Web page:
If there’s one thing that splits the watch enthusiast community as much as the date complication, it’s two toned watches. Strong opinions occupy both camps, with reasonable and unreasonable misconceptions aplenty. Setting aside stereotypes, we thought it high time to take an objective look at two famous examples from the Rolex Submariner family, the reference 116613LB and 116613LN. These watches are historically relevant to Rolex, who first brought a mixed steel and yellow gold watch (something they call Rolesor) to market in the early 1930s. Today, the combination is mostly associated with styles of the ‘80s, however, and as all things fashion go, styles are cyclical, and this particular era is enjoying a major resurgence.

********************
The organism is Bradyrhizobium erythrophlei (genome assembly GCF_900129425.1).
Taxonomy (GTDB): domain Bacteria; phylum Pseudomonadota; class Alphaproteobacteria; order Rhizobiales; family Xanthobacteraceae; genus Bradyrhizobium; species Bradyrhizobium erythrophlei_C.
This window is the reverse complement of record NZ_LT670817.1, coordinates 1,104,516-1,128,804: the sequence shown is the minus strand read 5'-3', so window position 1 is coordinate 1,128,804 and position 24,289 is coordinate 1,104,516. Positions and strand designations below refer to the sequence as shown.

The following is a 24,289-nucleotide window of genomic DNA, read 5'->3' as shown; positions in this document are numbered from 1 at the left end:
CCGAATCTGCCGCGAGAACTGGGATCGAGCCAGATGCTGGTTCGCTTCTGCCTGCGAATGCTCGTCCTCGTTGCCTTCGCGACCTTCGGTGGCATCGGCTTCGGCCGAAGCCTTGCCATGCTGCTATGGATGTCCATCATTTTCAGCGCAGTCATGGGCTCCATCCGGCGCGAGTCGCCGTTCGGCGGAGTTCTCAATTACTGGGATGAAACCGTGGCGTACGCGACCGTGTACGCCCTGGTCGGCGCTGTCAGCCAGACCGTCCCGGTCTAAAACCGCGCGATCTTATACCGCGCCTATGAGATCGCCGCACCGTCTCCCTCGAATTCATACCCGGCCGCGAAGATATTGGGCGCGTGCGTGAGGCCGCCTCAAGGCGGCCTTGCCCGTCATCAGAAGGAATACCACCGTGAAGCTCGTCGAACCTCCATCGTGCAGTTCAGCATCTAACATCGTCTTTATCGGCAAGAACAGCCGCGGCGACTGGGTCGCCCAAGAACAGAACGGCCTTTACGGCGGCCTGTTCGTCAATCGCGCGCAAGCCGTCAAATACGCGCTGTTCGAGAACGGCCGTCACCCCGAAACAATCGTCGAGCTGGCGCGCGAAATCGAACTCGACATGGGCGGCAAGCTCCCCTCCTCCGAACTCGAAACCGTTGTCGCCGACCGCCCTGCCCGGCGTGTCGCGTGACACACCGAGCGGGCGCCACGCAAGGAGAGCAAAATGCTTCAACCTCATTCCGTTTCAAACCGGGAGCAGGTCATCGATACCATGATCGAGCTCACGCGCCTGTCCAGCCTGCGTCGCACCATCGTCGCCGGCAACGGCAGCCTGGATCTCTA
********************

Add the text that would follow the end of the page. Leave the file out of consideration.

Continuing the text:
Gold and other precious metals have generally been reserved for the formal dress watches from brands up and down the spectrum, but exceptions do exist. The most famous encroachment of materials crossing boundaries is perhaps the very first Royal Oak introduced in 1972, which brought steel into the “luxury sport watch” category, and in the process defined a new genre. Today, precious metals can be found in “tool” watches and steel in high-end horology. Gold is no longer relegated to dress watches alone, but it certainly elevates regular tool watches to a unique mixture of practicality following fashion.
How does this all shake out in everyday wear? We spent some time with a range of Submariners, both all steel and Rolesor to see how things shake out on both ends of the wardrobe.
Origins of the Submariner